Not bad…

Okay, I did not expect that.



And when I got to Math, my heart stopped.


I looked around and saw most of my classmates feeling satisfied with their grades. I felt lost in a sea of grins and pleasant gasps. I clapped my card shut and sank in my chair — melting in humiliation. I couldn’t will myself to double-check. One look and the sight of the two scribbled axes had already burned my mind.

How will I tell my mother this devastating news?

Self-preservation kicked in, I’ll just hide this from her.

But she needs to affix her signature on my school card.

We can do something about that.

She will kill me if she knew.

At that moment, my thoughts had been muffled by the hammering of my heart. The ground crumbled beneath my feet as the image I’ve built was blown into smithereens.

When I went home that day, I did not say a thing to my mother. This was the first time I received a poor grade. Prior to this, I had an impressive scholastic record. My studious image was squeaky clean. The idea of breaking the news to my mother nauseated me. Still reeling from my failure, I acted fine for the rest of the day, hoping that when I slept that night, I’d wake up from the nightmare. The next day when I checked my school card, the two axes were still there, mocking me and my facade.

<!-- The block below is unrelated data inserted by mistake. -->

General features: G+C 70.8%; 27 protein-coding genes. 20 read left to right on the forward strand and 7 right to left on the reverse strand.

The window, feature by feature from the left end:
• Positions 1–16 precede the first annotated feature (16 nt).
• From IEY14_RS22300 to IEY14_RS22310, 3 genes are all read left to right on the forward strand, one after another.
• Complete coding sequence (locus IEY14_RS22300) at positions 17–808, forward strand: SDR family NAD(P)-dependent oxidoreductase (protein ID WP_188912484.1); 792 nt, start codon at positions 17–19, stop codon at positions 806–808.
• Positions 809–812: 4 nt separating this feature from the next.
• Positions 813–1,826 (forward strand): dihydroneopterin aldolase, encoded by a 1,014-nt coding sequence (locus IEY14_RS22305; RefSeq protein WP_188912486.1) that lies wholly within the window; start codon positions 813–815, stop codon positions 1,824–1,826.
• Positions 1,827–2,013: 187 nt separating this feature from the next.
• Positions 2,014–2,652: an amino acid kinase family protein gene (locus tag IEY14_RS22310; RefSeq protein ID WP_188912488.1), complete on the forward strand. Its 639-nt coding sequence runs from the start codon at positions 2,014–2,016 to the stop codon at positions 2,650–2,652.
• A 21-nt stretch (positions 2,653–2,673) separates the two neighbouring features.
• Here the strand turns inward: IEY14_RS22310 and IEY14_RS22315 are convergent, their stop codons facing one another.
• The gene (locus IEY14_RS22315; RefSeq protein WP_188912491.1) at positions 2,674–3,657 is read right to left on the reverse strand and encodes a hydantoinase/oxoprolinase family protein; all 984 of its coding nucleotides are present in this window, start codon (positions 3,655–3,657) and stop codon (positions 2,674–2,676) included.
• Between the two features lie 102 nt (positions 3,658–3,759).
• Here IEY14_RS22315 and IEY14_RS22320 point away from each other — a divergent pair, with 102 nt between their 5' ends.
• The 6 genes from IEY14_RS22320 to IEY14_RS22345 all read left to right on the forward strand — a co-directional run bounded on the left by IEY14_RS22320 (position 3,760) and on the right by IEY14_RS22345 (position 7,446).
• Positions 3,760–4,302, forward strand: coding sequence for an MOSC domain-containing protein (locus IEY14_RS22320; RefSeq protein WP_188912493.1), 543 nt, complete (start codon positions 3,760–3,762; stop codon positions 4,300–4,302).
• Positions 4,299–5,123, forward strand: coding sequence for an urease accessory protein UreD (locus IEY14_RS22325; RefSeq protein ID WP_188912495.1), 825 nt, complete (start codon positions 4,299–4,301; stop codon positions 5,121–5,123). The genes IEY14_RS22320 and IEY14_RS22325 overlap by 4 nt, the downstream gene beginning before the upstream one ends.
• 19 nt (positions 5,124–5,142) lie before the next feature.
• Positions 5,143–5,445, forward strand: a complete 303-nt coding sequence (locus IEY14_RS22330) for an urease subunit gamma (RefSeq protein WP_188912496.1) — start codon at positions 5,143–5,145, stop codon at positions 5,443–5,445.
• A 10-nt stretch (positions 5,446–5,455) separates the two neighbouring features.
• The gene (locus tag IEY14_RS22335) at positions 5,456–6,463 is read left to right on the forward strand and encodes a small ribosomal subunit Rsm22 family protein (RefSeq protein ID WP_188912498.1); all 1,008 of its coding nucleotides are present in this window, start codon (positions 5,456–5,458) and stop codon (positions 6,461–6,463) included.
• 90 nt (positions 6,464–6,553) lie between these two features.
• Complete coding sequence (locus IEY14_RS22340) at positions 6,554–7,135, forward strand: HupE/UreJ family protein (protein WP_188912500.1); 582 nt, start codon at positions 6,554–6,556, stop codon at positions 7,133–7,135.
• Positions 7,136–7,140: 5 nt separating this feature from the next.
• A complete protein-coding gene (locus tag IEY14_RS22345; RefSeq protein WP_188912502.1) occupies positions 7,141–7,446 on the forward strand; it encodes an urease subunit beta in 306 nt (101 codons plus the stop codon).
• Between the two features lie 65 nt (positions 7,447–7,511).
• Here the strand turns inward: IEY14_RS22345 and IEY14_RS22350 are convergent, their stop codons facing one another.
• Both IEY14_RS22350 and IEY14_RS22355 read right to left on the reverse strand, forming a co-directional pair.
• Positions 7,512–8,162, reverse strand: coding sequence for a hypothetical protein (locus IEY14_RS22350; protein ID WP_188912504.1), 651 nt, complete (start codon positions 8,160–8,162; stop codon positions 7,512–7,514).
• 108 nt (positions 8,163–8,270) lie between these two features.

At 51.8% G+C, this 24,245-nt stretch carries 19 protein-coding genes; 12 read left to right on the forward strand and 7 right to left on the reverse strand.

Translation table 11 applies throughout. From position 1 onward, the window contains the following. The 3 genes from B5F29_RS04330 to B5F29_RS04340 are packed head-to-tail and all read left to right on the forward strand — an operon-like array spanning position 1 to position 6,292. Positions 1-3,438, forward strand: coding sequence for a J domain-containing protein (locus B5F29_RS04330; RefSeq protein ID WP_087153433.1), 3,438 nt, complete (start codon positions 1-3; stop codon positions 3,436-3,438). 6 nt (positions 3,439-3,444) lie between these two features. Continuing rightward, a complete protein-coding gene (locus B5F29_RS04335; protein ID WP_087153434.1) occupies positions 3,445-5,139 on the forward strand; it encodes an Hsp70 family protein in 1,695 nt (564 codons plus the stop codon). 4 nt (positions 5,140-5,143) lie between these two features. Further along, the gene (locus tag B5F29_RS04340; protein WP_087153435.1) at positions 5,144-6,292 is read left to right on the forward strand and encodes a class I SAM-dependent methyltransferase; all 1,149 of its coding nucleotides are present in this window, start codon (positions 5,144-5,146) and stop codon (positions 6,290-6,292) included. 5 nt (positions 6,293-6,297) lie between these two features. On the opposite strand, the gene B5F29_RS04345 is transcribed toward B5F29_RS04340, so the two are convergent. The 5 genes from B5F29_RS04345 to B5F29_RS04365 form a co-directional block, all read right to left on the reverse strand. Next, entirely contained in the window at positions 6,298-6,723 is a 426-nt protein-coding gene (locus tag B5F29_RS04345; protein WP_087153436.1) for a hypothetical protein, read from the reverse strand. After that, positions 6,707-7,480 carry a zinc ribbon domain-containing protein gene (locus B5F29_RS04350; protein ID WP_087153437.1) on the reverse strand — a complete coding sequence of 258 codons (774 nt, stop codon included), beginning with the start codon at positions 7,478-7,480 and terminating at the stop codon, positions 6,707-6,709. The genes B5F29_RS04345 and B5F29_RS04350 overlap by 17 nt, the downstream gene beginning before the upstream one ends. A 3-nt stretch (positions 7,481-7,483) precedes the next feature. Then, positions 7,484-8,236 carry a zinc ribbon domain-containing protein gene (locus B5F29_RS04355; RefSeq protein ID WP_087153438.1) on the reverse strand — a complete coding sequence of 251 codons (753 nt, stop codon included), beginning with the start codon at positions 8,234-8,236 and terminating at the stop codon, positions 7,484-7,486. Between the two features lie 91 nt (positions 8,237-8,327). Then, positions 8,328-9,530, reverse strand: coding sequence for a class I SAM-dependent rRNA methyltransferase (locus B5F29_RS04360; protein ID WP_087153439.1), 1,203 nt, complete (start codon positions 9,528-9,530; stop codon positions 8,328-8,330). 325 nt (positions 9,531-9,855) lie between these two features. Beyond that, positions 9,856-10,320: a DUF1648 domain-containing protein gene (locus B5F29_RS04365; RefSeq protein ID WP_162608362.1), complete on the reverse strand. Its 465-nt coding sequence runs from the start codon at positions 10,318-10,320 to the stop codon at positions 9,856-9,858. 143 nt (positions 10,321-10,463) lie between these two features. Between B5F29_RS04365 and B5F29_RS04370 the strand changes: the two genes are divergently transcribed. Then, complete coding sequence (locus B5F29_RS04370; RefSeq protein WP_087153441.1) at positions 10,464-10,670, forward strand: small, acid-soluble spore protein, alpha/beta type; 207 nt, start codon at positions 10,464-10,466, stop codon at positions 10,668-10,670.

I was so desperate that I started forging my mother’s signature. That day in class, I filled two pages of my notebook with my early attempts at forgery. I had no choice. In my developing brain, committing a petty crime was much better than hurting my mother and my ego. A lot of back and forth happened. Days had passed and my school card was kept hidden from my mother. The day of reckoning was upon me, I had to act quickly.

One day after our morning subject, I came home and had a quick lunch. On my way to the my aunt’s store where my mother worked, I practiced my apology speech under my breath. When I got to the store, my mother was entertaining customers. I waited patiently, biding my time. When the customers left, I went on with my plan.

“Human na ka ug kaon, ma?” (Are you done with your lunch, ma?)

“Oo, toy. Ngano man?” (I just had lunch. Why?)

“Asa imo tupperware, ma?” (Where is your tupperware, ma?)

“Ngano man?” she asked quizzically. (Why?)

“Ako hugasan.” (I’ll wash it for you.)

“Naa sa luyo.” (It’s in the back.)

I entered the storage room and grabbed the container and utensils. Returning with the clean dishes minutes later, I had mustered enough courage to expose myself.

“Na unsa ka, toy?” (What’s up, toy?)

My mother now looking more confused.

“Nanibag-o ko nimo kay pwerti nimung kakugihan.” (Something must be up. You don’t like washing dishes.)